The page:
It was like a blast from the past this morning to wake up to news that Microsoft was back in court arguing over the $1.3 billion fine levied against the company in Europe more than three years ago.

It was also a head-scratcher because, after years of strife, the company and the European Commission seem to be getting along fairly well, having resolved a variety of cases meant to keep Microsoft from using the dominance of Windows to its advantage in browsers, servers and media players.

Turns out the appeal isn’t nearly as sweeping as it might appear on the surface. Here’s a statement provided to GeekWire by a Microsoft spokesman in Redmond, explaining the situation …

“The hearing today provides Microsoft with an opportunity to have the General Court review a fine imposed by a European Commission decision in February 2008. The fine related to the price Microsoft had proposed for one of several forms of licenses for the technology Microsoft was required to make available by the Commission’s 2004 Decision. This appeal is limited to this one narrow issue. Microsoft has been working in full cooperation with the Commission. In 2009 Microsoft offered an undertaking, which the Commission welcomed, related to interoperability with many Microsoft products.”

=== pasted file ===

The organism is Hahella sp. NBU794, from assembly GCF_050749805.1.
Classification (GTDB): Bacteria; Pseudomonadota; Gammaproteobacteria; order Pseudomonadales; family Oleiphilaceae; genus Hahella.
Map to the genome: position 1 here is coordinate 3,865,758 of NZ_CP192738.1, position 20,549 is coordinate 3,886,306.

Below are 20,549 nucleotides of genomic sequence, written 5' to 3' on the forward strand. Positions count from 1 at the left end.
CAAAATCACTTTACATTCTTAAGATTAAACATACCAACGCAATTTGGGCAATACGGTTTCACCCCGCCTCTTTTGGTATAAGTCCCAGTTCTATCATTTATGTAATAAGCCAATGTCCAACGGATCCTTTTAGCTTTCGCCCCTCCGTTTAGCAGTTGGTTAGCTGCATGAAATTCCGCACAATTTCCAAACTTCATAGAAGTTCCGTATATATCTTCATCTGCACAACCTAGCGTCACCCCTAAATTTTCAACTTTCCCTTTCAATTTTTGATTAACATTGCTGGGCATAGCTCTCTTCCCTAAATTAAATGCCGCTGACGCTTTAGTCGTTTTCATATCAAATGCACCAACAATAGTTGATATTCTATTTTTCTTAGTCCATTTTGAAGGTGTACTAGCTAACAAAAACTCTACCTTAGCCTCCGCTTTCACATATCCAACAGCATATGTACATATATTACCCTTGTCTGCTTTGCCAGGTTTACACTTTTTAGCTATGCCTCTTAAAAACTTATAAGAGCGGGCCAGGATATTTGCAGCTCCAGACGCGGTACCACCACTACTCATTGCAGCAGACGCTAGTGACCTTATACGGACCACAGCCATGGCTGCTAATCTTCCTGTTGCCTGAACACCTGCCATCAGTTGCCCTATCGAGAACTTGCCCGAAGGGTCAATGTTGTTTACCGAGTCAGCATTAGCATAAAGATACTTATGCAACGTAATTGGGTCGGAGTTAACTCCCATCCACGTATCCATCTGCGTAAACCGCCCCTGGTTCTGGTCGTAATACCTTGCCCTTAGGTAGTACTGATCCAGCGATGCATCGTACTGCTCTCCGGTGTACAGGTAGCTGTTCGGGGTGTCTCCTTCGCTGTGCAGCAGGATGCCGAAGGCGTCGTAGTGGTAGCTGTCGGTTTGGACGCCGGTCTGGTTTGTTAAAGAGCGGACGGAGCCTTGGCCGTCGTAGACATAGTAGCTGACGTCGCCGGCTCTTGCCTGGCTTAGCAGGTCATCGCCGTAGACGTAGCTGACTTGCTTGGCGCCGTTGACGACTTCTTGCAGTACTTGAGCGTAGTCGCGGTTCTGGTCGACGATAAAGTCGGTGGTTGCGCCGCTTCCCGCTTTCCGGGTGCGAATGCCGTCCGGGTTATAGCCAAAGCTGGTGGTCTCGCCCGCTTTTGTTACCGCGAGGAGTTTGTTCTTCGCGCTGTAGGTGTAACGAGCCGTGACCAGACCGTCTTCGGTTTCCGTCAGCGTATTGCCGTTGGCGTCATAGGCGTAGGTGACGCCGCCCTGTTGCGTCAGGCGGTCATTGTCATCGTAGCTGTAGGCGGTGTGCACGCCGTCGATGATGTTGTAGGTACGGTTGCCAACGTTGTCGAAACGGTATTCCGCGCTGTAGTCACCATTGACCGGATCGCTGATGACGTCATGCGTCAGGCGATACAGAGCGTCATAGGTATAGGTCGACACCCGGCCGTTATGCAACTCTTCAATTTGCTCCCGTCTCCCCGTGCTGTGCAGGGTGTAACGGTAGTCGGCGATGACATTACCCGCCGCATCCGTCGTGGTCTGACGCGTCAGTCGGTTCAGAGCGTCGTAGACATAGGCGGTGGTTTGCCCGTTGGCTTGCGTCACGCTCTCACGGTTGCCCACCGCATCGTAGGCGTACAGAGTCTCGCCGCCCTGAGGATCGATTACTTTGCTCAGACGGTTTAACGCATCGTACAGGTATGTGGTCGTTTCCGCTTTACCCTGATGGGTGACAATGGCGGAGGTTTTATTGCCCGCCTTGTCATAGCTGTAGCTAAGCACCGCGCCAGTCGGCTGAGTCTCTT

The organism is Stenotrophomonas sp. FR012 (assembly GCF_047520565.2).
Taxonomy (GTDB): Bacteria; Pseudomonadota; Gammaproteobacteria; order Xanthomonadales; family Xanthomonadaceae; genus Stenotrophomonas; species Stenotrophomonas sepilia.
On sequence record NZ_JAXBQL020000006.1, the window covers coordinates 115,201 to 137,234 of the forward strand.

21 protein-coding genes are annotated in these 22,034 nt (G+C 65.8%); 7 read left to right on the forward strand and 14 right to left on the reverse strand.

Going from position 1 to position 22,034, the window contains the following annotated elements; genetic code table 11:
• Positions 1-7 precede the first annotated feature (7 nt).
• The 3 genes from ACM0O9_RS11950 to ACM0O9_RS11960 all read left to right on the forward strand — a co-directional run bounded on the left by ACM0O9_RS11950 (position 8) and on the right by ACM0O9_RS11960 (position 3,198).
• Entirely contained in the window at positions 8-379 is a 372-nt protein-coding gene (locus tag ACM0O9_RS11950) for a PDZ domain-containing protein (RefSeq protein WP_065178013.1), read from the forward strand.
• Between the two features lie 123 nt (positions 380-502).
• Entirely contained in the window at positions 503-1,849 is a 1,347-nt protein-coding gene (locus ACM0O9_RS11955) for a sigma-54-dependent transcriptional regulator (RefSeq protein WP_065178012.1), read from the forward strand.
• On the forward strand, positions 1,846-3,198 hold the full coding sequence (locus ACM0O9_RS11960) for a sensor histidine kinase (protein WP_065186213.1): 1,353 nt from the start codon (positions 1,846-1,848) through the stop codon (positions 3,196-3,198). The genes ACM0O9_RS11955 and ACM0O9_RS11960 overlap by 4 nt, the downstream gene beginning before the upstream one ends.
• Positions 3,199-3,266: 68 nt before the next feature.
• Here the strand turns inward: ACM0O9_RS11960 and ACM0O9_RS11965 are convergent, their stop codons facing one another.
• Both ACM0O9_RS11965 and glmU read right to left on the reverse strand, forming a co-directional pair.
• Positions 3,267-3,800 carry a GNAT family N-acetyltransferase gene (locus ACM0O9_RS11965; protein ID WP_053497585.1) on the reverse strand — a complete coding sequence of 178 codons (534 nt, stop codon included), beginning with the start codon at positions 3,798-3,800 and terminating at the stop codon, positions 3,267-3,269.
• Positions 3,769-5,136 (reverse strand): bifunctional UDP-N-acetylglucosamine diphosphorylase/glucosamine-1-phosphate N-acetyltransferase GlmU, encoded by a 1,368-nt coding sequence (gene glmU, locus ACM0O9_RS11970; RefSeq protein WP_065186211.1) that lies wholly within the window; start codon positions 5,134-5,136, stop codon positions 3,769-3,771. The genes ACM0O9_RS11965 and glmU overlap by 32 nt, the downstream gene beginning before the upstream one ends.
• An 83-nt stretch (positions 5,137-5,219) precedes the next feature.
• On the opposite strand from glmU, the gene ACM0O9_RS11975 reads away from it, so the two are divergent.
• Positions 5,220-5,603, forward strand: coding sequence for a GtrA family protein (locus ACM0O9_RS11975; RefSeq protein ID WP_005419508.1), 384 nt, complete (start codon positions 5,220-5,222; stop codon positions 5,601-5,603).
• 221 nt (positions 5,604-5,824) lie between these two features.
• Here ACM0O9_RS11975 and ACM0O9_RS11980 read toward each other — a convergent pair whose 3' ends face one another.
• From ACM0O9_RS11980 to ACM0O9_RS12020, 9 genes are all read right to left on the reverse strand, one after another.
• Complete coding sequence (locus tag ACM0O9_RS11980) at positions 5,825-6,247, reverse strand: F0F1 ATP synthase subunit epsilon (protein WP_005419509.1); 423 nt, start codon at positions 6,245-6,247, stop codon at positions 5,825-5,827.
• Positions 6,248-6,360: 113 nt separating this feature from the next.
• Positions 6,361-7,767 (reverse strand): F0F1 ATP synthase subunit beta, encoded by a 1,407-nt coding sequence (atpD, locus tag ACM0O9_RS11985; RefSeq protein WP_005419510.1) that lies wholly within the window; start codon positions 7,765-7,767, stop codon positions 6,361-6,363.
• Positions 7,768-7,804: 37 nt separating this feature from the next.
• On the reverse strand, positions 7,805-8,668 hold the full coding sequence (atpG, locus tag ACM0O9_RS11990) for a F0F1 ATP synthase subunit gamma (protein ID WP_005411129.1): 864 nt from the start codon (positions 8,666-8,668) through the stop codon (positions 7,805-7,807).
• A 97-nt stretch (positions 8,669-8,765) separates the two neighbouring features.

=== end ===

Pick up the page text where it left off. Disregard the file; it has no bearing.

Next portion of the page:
In basic terms, it appears to be about the principle and the precedent.

Even if Microsoft prevails, which is by no means assured, the narrow scope of the dispute means it’s possible that the fine could ultimately be reduced, as opposed to overturned completely.

At the same time, the case raises some important questions about the European Commission’s powers. Other companies involved in disputes with the commission — including Intel — are watching closely to see how the ruling could impact their cases.

For more background and details see this story by Bloomberg News.

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